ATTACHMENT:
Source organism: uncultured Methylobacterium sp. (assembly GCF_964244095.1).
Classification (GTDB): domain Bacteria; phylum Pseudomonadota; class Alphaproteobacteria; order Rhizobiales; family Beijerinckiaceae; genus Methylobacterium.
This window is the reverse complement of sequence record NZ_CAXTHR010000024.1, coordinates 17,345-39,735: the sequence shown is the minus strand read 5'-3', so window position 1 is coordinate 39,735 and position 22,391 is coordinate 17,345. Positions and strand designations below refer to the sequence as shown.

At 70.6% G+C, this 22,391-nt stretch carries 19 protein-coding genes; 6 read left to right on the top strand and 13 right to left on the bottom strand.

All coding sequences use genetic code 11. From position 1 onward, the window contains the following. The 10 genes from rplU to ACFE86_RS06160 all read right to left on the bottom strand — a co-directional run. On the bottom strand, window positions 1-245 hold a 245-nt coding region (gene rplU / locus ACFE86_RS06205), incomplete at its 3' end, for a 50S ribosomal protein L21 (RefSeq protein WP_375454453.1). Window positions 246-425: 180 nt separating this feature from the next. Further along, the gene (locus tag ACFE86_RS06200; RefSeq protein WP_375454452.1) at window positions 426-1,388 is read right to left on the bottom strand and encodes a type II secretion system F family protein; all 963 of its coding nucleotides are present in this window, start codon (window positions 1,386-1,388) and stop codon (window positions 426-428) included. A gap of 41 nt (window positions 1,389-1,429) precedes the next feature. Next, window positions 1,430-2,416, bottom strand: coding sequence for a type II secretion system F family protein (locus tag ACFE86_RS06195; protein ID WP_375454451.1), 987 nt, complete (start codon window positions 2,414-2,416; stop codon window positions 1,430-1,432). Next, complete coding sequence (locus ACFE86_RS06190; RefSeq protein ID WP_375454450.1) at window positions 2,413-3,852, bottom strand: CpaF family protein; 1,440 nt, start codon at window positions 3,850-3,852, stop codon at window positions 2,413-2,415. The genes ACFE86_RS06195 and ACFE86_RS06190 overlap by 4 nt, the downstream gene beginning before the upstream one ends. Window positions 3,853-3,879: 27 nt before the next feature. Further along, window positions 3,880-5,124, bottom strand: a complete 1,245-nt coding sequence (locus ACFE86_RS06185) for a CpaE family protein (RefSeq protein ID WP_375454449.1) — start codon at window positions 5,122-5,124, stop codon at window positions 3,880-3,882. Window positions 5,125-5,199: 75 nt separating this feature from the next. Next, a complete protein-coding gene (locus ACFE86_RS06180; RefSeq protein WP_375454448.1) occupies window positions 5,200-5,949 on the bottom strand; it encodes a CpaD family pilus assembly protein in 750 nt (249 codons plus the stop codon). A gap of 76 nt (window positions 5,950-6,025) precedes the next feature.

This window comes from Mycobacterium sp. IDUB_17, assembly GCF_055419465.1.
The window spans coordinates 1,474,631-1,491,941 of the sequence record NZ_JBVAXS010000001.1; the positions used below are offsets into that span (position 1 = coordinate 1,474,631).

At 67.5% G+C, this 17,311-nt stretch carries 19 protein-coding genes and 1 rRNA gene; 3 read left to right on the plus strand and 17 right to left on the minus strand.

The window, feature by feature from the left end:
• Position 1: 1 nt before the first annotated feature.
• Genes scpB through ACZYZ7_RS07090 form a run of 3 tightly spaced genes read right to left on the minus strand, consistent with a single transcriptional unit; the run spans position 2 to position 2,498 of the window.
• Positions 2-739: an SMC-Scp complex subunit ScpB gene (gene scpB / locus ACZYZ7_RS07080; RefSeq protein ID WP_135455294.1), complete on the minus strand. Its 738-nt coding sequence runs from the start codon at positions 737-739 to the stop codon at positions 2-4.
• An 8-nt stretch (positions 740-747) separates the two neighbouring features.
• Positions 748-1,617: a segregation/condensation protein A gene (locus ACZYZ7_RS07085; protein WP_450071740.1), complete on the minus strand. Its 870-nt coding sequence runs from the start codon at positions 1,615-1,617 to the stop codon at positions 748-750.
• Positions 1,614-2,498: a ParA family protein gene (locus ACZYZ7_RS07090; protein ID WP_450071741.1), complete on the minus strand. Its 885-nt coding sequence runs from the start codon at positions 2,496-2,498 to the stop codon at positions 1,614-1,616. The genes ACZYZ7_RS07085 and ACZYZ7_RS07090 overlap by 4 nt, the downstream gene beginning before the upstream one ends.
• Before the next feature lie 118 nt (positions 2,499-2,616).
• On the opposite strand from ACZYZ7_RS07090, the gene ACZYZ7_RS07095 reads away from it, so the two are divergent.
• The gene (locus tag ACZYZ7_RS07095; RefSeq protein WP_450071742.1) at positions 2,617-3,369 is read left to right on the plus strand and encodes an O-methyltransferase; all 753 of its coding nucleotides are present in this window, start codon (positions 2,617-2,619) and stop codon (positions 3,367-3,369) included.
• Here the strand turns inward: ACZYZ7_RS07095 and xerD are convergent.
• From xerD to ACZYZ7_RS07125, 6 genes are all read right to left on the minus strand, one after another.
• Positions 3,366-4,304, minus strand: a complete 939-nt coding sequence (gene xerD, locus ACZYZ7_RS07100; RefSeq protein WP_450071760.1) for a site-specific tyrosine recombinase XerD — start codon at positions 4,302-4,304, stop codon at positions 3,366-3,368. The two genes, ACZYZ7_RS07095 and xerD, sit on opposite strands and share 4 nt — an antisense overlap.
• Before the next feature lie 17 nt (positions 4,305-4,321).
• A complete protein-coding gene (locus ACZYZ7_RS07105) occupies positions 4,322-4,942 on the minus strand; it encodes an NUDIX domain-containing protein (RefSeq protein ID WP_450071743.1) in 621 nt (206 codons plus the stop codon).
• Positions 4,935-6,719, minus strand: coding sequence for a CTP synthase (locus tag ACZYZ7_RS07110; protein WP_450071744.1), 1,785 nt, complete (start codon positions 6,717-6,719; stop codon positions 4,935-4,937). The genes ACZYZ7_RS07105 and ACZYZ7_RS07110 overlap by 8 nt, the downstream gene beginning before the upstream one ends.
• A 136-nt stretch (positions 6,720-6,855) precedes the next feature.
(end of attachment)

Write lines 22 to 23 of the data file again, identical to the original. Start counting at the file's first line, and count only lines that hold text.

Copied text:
• Before the next feature lie 17 nt (positions 4,305-4,321).
• A complete protein-coding gene (locus ACZYZ7_RS07105) occupies positions 4,322-4,942 on the minus strand; it encodes an NUDIX domain-containing protein (RefSeq protein ID WP_450071743.1) in 621 nt (206 codons plus the stop codon).